David Chodounsky reacts after his run in the alpine team event at the Olympic Winter Games PyeongChang 2018 on Feb. 24, 2018 in PyeongChang, South Korea.
PYEONGCHANG, South Korea — The alpine team event debuted at the Olympic Winter Games PyeongChang 2018 on Saturday and while Team USA did not walk away with a medal, the six U.S. competitors had a blast competing as a team. And so did the boisterous crowd.
The team included two NCAA champions, a three-time Olympian and a reigning downhill junior world champion. And only one of them had ever finished on a world cup podium.
Due to bad luck, David Chodounsky, Nolan Kasper, Megan McJames and Tricia Mangan did not advance beyond the first-round 1/8 final against Great Britain. Chodounsky lost his pole at the start and could lay down the run that he wanted.
“It would have been nice to do better,” said Chodounsky after his run. “This is one of my favorite events, for sure. I feel like I’m pretty good at it, just a little bit of bad luck today.”
Without a pole, Chodounsky could not cross-block the paneled gates and instead had to ski “old school,” or around the gates rather than pushing them out of the way.
“But we had a fast team,” he added. “We were training together yesterday. We don’t get to train this very often so it was a lot of fun yesterday just working together, seeing how fast we could get out of the start.”
Instead, Switzerland — which was led by slalom silver medalist and combined bronze medalist Wendy Holdener — won the first Olympic gold medal in the team event. They defeated heavily-favored Austria 3-1 in the big final. Since the team event debuted at world championships in 2005, Austria has won it three times.
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In the small final, Norway beat reigning world champion France for the bronze medal. Tied 2-2, Norway’s top skiers were 0.12 seconds faster than the French.
U.S. Ski Team stars Mikaela Shiffrin and Ted Ligety sat out the alpine team event. The U.S. team included the following six skiers (four for the event, plus two reserve):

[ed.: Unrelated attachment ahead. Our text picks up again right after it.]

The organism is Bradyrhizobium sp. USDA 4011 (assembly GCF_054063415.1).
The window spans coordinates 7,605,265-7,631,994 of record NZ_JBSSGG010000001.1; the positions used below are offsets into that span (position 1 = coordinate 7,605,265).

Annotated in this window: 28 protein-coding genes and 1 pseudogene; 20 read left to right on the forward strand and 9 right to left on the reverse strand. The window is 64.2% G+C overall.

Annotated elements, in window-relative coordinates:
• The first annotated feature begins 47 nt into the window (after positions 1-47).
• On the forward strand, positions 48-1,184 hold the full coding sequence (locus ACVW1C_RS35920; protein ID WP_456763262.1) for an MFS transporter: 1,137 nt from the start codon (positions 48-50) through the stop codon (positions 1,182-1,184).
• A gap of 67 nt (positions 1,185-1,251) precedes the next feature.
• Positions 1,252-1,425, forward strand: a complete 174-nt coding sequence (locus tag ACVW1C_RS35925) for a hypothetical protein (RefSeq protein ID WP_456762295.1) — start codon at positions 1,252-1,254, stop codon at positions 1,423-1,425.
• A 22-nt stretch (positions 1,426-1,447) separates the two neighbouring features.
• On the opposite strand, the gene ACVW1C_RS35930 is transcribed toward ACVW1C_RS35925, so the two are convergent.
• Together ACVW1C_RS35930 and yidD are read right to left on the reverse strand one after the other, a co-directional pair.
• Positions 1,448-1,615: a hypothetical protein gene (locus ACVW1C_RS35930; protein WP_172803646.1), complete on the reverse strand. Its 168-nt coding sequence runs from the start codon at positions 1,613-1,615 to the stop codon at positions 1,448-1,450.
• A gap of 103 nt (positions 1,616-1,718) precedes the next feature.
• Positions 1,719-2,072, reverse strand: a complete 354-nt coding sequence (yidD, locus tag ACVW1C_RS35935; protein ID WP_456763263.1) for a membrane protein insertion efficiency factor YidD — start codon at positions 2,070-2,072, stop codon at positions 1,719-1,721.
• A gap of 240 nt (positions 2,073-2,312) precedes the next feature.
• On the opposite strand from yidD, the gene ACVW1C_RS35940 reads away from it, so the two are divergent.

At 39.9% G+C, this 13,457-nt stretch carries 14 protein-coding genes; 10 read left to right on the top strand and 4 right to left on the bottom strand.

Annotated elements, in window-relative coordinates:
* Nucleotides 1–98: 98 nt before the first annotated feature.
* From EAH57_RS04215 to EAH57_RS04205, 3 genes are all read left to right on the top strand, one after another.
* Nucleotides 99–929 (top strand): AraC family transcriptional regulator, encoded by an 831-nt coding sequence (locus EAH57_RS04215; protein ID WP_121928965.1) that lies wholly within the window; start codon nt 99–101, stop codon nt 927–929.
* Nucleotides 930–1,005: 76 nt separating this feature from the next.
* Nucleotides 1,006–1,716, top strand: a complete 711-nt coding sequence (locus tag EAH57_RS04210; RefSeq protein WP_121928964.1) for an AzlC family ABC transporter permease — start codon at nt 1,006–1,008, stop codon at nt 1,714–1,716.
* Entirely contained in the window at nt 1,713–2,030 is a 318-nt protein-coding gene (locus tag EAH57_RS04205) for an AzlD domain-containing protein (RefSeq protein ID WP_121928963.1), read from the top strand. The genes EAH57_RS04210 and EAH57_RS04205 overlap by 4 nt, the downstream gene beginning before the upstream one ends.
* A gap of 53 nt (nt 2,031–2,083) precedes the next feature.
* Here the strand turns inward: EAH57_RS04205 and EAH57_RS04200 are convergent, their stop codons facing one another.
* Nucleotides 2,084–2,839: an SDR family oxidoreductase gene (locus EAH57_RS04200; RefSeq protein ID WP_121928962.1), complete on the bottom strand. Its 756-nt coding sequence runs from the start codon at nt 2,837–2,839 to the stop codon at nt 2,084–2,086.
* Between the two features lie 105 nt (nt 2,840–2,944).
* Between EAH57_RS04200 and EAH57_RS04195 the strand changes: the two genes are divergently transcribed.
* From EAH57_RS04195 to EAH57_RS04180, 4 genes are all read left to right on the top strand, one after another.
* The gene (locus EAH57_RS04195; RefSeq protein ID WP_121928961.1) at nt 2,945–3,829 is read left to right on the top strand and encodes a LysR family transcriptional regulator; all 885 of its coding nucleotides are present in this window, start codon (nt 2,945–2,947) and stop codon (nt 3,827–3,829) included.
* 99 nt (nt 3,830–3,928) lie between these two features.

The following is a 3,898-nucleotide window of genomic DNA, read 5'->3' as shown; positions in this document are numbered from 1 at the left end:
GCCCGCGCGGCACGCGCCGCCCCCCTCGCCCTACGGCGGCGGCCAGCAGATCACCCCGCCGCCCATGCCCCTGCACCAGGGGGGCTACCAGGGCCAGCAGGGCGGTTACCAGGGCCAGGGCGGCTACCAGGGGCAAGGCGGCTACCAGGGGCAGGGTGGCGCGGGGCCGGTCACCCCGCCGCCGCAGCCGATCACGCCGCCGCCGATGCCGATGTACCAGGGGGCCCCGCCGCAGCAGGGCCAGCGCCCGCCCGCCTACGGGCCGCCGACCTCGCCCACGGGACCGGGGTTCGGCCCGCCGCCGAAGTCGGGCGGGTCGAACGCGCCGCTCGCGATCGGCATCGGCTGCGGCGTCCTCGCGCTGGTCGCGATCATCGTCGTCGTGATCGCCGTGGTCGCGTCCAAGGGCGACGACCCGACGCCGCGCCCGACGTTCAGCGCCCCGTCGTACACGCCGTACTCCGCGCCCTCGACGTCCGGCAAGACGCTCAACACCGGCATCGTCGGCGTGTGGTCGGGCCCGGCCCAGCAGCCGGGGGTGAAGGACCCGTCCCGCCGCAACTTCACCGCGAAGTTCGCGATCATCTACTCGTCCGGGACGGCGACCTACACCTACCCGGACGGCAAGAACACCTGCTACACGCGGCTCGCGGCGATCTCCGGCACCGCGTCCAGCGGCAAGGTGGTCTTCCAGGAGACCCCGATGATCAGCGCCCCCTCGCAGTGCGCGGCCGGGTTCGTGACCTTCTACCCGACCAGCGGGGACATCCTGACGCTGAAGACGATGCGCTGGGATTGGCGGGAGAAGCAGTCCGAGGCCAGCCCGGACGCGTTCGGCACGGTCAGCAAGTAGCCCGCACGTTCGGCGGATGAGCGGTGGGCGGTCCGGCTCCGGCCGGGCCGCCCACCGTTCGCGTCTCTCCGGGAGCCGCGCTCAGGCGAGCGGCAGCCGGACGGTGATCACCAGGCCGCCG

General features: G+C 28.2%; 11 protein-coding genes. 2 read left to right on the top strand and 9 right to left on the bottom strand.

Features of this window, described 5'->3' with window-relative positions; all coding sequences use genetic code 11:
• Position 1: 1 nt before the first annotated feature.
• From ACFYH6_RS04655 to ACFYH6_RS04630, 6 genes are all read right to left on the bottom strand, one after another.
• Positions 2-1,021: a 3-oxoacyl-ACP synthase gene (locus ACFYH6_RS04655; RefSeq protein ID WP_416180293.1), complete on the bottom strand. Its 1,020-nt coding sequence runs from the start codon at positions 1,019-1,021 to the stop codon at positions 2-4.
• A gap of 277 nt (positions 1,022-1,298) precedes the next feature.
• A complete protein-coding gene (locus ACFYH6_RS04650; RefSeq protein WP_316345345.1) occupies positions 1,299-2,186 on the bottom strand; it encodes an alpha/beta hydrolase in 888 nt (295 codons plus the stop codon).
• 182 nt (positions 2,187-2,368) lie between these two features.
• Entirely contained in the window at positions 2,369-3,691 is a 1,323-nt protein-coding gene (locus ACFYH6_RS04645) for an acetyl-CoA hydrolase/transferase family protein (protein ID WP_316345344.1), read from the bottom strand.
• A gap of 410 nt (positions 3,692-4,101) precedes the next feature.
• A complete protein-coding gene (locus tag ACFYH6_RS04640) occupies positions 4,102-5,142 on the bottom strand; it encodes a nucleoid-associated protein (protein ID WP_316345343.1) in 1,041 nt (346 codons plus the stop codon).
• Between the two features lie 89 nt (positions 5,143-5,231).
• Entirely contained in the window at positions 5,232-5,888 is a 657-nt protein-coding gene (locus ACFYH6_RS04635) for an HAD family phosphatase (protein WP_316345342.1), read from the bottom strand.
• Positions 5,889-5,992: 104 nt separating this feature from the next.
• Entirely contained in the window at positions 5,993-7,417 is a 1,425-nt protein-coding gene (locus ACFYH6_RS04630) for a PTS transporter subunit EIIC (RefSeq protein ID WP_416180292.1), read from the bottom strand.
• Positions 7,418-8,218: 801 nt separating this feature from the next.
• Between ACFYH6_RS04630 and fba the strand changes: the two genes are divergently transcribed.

Chodounsky — the NCAA slalom champion in 2004 — is a world cup veteran who finished fifth in a dual slalom in 2013 (referred to as a city event because they are often run on manufactured ski slopes in the middle of major cities). The 33-year-old alpine skier competed in the PyeongChang Olympic slalom last week, finishing 18th.
Kasper, 28, earned a world cup podium finish in slalom in 2011 but has struggled with injuries since then. This is his first season back racing on the world cup, and he won a World Pro Tour event (run in a similar dual panel format) before coming to Korea.
For the women, McJames, 30, is the reigning giant slalom national champion and is competing in her third Olympic Games. She is the one skier on the alpine team event roster who is not officially on the U.S. Ski Team this year. For the past five years, she has continued to ski race thanks to donations from foundations like World Cup Dreams and T2, as well as myriad private donors and sponsors.
Mangan, 20, is the youngest on the alpine team squad. She came to PyeongChang with nine world cup races on her resume.
Alice Merryweather and Mark Engel were named as reserve athletes to the alpine team event squad. Engel is also an NCAA champion — in giant slalom for the University of Utah in 2014. Merryweather won the downhill title at the world junior championships last March, and was entered in her third event at her first Olympic Games.
Of the six, four are Dartmouth College alums or current students. Chodounsky graduated in 2008 with a dual degree in engineering and geology. While recovering from his injuries, Kasper finished his economics degree at Dartmouth in 2014. Mangan is a sophomore, while Merryweather enters as a freshman this spring quarter.